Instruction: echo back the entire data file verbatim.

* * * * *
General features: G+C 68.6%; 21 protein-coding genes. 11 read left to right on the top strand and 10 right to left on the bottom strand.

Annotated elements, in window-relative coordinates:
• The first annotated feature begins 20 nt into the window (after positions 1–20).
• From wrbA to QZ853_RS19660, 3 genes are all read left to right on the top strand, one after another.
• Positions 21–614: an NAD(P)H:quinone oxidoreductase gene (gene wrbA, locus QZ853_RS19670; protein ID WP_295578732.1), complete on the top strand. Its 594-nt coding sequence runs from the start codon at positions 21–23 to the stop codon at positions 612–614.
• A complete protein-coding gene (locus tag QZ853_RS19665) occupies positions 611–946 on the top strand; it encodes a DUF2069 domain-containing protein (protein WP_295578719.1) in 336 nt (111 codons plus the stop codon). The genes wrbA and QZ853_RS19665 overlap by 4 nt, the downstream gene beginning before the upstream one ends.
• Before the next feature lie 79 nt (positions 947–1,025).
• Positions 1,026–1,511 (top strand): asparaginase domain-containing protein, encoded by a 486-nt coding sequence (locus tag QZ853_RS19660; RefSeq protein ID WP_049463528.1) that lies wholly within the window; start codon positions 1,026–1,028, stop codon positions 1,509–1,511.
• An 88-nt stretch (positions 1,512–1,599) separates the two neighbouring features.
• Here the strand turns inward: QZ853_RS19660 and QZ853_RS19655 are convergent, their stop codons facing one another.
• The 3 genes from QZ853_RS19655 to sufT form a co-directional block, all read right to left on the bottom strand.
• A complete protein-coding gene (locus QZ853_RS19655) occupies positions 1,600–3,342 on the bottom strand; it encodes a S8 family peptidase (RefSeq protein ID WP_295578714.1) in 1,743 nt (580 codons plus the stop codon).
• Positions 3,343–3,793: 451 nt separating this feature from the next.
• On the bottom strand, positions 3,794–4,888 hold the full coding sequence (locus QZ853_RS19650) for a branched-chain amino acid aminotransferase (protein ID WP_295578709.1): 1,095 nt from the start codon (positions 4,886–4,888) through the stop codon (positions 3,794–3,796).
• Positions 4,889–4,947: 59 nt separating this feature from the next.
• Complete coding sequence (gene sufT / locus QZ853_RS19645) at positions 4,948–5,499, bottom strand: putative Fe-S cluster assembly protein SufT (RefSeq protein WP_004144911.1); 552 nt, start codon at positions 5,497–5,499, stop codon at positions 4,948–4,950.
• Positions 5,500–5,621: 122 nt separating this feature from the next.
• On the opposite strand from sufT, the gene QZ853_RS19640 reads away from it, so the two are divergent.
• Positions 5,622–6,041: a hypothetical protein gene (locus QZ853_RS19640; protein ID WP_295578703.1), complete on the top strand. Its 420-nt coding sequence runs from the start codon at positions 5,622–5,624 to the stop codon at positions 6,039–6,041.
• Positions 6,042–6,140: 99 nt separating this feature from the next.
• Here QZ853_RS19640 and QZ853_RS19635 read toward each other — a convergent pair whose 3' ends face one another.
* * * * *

General features: G+C 68.6%; 21 protein-coding genes. 11 read left to right on the top strand and 10 right to left on the bottom strand.

Annotated elements, in window-relative coordinates:
• The first annotated feature begins 20 nt into the window (after positions 1–20).
• From wrbA to QZ853_RS19660, 3 genes are all read left to right on the top strand, one after another.
• Positions 21–614: an NAD(P)H:quinone oxidoreductase gene (gene wrbA, locus QZ853_RS19670; protein ID WP_295578732.1), complete on the top strand. Its 594-nt coding sequence runs from the start codon at positions 21–23 to the stop codon at positions 612–614.
• A complete protein-coding gene (locus tag QZ853_RS19665) occupies positions 611–946 on the top strand; it encodes a DUF2069 domain-containing protein (protein WP_295578719.1) in 336 nt (111 codons plus the stop codon). The genes wrbA and QZ853_RS19665 overlap by 4 nt, the downstream gene beginning before the upstream one ends.
• Before the next feature lie 79 nt (positions 947–1,025).
• Positions 1,026–1,511 (top strand): asparaginase domain-containing protein, encoded by a 486-nt coding sequence (locus tag QZ853_RS19660; RefSeq protein ID WP_049463528.1) that lies wholly within the window; start codon positions 1,026–1,028, stop codon positions 1,509–1,511.
• An 88-nt stretch (positions 1,512–1,599) separates the two neighbouring features.
• Here the strand turns inward: QZ853_RS19660 and QZ853_RS19655 are convergent, their stop codons facing one another.
• The 3 genes from QZ853_RS19655 to sufT form a co-directional block, all read right to left on the bottom strand.
• A complete protein-coding gene (locus QZ853_RS19655) occupies positions 1,600–3,342 on the bottom strand; it encodes a S8 family peptidase (RefSeq protein ID WP_295578714.1) in 1,743 nt (580 codons plus the stop codon).
• Positions 3,343–3,793: 451 nt separating this feature from the next.
• On the bottom strand, positions 3,794–4,888 hold the full coding sequence (locus QZ853_RS19650) for a branched-chain amino acid aminotransferase (protein ID WP_295578709.1): 1,095 nt from the start codon (positions 4,886–4,888) through the stop codon (positions 3,794–3,796).
• Positions 4,889–4,947: 59 nt separating this feature from the next.
• Complete coding sequence (gene sufT / locus QZ853_RS19645) at positions 4,948–5,499, bottom strand: putative Fe-S cluster assembly protein SufT (RefSeq protein WP_004144911.1); 552 nt, start codon at positions 5,497–5,499, stop codon at positions 4,948–4,950.
• Positions 5,500–5,621: 122 nt separating this feature from the next.
• On the opposite strand from sufT, the gene QZ853_RS19640 reads away from it, so the two are divergent.
• Positions 5,622–6,041: a hypothetical protein gene (locus QZ853_RS19640; protein ID WP_295578703.1), complete on the top strand. Its 420-nt coding sequence runs from the start codon at positions 5,622–5,624 to the stop codon at positions 6,039–6,041.
• Positions 6,042–6,140: 99 nt separating this feature from the next.
• Here QZ853_RS19640 and QZ853_RS19635 read toward each other — a convergent pair whose 3' ends face one another.